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Software

The Top 7 New Features of WordPress 3.0

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Software
  • WordPress 3.0 Released: The Top 7 New Features
  • 400,000 WordPress 3.0 Downloads in 2 Days
  • Q&A: Founder of WordPress talks tech

7 of the best Linux firewalls

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Software

techradar.com: You're walking down a dark alley, late at night, when suddenly someone jumps out at you and forces you to hand over your passport, your credit cards, and the keys to your car. This is a good analogy of what using the internet is like.

8 of the Best Online Backup Services for Linux

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Software
Web

junauza.com: A remote or online backup service has become quite an important tool for those of us who travel a lot and require some of our files on the cloud for easy access anytime and any place with Internet connection.

Using Gnome Shell – Day 5

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Software

g33q.co.za: I discovered something really neat, Gnome-Shell lets you record .ogg video of your desktop! I decided to end my fifth day with Gnome-Shell with some video of basic things I have blogged about in the previous days.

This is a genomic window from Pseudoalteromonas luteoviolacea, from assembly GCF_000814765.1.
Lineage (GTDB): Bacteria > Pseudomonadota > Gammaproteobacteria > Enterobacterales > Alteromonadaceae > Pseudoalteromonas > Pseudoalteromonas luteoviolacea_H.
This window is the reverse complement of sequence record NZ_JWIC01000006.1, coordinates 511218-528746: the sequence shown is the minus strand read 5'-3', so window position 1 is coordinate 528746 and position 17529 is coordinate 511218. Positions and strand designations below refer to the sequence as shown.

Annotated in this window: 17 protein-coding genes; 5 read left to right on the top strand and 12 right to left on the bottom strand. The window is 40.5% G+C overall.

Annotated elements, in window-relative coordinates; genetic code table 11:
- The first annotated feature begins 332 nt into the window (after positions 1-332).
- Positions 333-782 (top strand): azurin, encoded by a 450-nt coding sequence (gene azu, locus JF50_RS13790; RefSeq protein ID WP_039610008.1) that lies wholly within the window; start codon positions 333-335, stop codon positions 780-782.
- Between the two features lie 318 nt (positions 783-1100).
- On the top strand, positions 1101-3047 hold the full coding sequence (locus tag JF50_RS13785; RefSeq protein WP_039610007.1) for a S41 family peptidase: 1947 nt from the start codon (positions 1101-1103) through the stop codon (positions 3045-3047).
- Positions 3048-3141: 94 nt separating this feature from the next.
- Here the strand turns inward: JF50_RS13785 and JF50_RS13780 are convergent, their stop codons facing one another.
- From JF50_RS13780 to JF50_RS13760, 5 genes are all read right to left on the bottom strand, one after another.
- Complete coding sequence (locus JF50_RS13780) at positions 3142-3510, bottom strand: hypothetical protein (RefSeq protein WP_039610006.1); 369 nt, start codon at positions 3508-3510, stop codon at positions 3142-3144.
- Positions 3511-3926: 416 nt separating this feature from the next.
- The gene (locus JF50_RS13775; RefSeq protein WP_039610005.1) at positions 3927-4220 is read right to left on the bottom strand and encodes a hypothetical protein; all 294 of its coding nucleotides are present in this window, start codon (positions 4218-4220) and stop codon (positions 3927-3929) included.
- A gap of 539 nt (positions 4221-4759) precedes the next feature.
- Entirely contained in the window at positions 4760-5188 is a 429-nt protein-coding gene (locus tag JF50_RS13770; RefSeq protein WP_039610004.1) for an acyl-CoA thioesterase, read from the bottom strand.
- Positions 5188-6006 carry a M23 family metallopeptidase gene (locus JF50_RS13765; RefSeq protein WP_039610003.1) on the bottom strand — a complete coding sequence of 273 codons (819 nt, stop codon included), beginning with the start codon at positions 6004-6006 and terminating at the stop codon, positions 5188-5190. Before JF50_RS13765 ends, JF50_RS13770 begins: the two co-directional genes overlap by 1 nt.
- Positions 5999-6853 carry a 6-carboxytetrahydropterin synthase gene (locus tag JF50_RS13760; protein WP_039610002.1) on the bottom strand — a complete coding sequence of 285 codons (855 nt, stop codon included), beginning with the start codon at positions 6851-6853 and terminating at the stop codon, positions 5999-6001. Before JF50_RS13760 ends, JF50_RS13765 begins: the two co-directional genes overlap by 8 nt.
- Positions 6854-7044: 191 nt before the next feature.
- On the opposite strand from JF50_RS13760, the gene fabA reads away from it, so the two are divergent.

Google Releases Command-Line Tool For Linux

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Software
  • Google releases command line tool for accessing Web services
  • Command line tool for the Google services

Configure Conky with ConkyWizard

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Software

linux-magazine.com: If fiddling with configuration files is not your cup of tea, you'll appreciate the ConkyWizard utility which lets you configure Conky's settings using a user-friendly graphical interface.

Comparing Linux Photo Managers…Which Is The Best For Your Everyday Use?

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Software

maketecheasier.com: When you work with large amounts of photos, it can get tiresome to have to manually manage the file and directory structures. To help resolve this, many people use photo managers.

Google opens up VP8 for Web video tweaks

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Software

cnet.com: One month after releasing its open-source, royalty-free VP8 video compression technology, the company already is working on significant revisions to the technology.

Get simple access to encrypted Linux filesystems with cryptmount

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Software